You may say “duh”, but I really hadn’t thought of it that way. Did you?
The word “visualising” in this blog’s title is no coincidence. I’m quite mesmerised by the power of visual images and the sheer joy of experimenting with them (or should I say playing?!). I admit to shamelessly informing my eldest son, who’s interest in photography has been steadily growing over the past two years, which of his pictures I need for my blog or for class. It works for the way words evoke visual images too – remember James Thurber’s delightful story “My Secret World of Idioms”?
So you would think I would be able to figure out how “list making” could possibly be connected to “creativity”. But I can’t!
At the IATEFL conference in Liverpool I, naturally, attended Keiran Donaghy (Film English) and Jamie Keddies’s (lessonstream) excellent talks. I missed Ceri Jones’ talk (Close Up) because it was (thoughtlessly!) scheduled too close to my own talk. AND, it turns out that all these speakers (and more!) will be at the upcoming Image Conference in Barcelona. I certainly hope the talks will be recorded and not just streamed – we only have a one day weekend here and I can’t spend Saturday attending virtually!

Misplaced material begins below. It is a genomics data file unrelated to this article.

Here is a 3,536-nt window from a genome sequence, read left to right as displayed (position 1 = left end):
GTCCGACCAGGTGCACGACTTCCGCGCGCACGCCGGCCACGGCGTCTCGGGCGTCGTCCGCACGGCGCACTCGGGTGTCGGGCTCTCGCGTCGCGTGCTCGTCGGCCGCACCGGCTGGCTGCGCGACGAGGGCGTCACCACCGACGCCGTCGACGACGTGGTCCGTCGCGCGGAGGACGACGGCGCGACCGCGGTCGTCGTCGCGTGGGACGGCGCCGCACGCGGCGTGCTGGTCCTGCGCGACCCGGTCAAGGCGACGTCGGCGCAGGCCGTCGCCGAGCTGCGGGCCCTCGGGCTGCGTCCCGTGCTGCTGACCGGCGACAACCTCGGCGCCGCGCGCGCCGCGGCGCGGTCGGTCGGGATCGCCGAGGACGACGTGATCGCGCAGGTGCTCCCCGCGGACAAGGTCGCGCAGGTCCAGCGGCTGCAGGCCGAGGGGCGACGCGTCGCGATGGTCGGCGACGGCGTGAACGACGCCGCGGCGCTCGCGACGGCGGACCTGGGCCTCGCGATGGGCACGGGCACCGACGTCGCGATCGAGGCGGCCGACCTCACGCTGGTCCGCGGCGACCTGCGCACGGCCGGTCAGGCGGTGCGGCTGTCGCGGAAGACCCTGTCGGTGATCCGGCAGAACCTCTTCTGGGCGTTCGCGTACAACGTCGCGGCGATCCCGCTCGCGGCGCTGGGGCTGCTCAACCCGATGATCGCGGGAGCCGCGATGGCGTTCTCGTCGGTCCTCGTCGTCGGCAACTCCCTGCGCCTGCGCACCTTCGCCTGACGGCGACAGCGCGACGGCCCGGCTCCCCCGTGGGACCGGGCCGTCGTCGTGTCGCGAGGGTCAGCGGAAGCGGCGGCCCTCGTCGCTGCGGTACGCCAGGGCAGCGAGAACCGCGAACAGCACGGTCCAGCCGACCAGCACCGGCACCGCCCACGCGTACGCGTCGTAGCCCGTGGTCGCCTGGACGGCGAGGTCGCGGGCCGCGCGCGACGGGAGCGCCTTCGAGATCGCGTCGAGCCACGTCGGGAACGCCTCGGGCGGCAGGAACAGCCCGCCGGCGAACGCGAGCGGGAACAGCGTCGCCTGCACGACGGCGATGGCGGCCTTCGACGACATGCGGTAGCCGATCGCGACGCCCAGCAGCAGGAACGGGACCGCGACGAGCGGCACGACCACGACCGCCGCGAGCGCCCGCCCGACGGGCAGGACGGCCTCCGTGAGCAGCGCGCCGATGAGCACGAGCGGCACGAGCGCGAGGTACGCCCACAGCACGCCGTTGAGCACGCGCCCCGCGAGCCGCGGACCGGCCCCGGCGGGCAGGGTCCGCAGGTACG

Anyway, back to list making.
I’ve been thinking about these talks as part of a “mining for ideas plan” for my upcoming course with hearing adults. More about that when I start the course and try them out. But lets forget about students for a minute (gasp!) . In one of the clips Keiran Donaghy showed, called “29 ways to stay creative” (so creative, B.T.W), why is “list making” number one? Running around with a notebook makes sense (recording your ideas before they are lost). But list making (which I’m really trying to do now) connects to the non-creative side of people, its just about making sure what needs to be done gets done. Isn’t it?